# The Eudoxus Real Numbers

• Published in 2004
In the collection
This note describes a representation of the real numbers due to Schanuel. The representation lets us construct the real numbers from first principles. Like the well-known construction of the real numbers using Dedekind cuts, the idea is inspired by the ancient Greek theory of proportion, due to Eudoxus. However, unlike the Dedekind construction, the construction proceeds directly from the integers to the real numbers bypassing the intermediate construction of the rational numbers. The construction of the additive group of the reals depends on rather simple algebraic properties of the integers. This part of the construction can be generalised in several natural ways, e.g., with an arbitrary abelian group playing the role of the integers. This raises the question: what does the construction construct? In an appendix we sketch some generalisations and answer this question in some simple cases. The treatment of the main construction is intended to be self-contained and assumes familiarity only with elementary algebra in the ring of integers and with the definitions of the abstract algebraic notions of group, ring and field.

## Other information

key
Arthan2004
type
article
2015-01-07
date_published
2004-05-01
pages
15

### BibTeX entry

@article{Arthan2004,
key = {Arthan2004},
type = {article},
title = {The Eudoxus Real Numbers},
author = {Arthan, R. D.},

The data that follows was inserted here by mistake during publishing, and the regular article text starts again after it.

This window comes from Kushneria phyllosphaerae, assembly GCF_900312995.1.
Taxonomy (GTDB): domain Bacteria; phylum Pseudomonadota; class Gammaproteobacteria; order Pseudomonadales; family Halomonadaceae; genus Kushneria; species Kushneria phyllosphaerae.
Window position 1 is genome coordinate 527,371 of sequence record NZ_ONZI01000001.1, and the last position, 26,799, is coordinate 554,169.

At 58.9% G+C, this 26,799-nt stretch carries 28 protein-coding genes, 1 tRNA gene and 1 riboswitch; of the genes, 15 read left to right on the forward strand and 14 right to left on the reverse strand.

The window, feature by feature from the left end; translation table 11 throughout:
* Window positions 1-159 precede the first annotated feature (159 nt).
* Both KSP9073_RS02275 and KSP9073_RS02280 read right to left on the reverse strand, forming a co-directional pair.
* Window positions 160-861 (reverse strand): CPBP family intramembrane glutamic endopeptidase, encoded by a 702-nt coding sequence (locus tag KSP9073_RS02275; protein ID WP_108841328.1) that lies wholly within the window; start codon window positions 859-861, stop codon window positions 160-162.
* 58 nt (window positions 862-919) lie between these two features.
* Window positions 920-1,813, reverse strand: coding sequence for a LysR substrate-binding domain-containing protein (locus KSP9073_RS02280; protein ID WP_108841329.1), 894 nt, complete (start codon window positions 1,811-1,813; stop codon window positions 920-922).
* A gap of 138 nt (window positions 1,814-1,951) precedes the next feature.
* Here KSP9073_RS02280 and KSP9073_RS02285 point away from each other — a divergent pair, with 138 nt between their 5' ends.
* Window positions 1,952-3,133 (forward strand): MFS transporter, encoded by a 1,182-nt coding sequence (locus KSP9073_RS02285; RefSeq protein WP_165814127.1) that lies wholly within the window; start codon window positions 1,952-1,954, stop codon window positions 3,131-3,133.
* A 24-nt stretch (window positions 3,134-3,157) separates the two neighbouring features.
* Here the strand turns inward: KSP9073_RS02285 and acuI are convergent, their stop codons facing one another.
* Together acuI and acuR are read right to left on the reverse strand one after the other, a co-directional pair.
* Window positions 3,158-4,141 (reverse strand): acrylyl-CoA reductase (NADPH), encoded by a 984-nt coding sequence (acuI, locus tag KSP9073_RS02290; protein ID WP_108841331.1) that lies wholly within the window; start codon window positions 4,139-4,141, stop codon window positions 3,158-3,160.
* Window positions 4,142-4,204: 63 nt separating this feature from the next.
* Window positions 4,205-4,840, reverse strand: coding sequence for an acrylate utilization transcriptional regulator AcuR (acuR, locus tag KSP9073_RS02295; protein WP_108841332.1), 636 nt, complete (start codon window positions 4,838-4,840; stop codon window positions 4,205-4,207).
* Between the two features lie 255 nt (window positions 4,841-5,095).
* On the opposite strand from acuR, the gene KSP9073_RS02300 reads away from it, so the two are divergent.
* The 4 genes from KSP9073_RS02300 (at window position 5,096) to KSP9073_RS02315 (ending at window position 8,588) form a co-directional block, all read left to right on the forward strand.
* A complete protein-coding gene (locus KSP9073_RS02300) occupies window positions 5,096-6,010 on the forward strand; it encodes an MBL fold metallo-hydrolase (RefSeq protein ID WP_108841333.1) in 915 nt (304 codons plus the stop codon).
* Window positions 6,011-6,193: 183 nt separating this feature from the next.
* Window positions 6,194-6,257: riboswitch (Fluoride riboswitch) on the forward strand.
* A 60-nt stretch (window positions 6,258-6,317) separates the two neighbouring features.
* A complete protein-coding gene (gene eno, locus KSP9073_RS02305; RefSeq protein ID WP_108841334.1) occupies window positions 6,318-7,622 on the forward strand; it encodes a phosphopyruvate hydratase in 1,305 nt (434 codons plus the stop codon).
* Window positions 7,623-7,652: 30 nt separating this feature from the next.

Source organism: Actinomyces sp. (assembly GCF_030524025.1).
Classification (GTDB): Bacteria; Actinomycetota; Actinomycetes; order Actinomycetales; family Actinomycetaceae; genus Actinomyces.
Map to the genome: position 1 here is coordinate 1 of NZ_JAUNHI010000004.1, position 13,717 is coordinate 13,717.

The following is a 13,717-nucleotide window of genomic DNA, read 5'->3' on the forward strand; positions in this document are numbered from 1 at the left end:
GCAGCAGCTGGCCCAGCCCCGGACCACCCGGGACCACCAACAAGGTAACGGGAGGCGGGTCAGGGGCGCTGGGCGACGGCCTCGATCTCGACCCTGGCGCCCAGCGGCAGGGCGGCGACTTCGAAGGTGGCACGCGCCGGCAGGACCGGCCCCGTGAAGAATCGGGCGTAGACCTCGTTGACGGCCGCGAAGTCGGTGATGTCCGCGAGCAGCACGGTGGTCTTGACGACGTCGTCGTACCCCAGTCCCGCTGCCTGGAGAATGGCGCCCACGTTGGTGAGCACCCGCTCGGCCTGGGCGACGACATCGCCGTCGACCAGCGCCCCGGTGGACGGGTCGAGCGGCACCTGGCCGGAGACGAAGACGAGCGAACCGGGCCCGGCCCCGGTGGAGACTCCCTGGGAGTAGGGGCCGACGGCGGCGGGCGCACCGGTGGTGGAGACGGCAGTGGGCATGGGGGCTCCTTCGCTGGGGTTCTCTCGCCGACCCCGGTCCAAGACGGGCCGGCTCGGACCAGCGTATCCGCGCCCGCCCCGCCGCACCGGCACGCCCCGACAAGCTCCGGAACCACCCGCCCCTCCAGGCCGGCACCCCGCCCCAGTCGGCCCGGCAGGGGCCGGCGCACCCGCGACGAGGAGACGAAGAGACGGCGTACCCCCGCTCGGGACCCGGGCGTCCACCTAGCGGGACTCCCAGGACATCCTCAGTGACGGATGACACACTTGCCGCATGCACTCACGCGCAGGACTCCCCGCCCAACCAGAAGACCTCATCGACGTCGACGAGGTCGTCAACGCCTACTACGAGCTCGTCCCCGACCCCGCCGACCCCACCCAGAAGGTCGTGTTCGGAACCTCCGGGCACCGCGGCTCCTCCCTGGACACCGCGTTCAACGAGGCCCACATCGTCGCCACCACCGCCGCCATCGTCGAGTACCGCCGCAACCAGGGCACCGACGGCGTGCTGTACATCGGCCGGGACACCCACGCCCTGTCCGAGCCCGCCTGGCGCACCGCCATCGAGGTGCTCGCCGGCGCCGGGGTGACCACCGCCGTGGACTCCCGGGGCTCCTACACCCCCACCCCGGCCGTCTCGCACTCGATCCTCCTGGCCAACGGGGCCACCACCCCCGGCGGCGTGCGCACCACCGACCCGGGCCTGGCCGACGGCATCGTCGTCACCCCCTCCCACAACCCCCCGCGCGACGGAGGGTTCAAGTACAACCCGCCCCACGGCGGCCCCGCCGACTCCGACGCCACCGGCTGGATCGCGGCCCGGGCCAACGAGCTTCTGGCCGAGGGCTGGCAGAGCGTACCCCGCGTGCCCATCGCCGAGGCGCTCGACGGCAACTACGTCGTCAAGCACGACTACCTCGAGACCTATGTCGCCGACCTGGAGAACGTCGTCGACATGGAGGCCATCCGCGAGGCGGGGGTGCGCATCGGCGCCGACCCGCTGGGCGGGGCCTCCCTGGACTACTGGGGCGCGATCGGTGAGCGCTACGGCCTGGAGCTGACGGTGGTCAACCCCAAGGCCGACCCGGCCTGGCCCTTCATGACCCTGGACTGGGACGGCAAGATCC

abstract = {This note describes a representation of the real numbers due to Schanuel. The representation lets us construct the real numbers from first principles. Like the well-known construction of the real numbers using Dedekind cuts, the idea is inspired by the ancient Greek theory of proportion, due to Eudoxus. However, unlike the Dedekind construction, the construction proceeds directly from the integers to the real numbers bypassing the intermediate construction of the rational numbers.   The construction of the additive group of the reals depends on rather simple algebraic properties of the integers. This part of the construction can be generalised in several natural ways, e.g., with an arbitrary abelian group playing the role of the integers. This raises the question: what does the construction construct? In an appendix we sketch some generalisations and answer this question in some simple cases.   The treatment of the main construction is intended to be self-contained and assumes familiarity only with elementary algebra in the ring of integers and with the definitions of the abstract algebraic notions of group, ring and field.},
comment = {},
}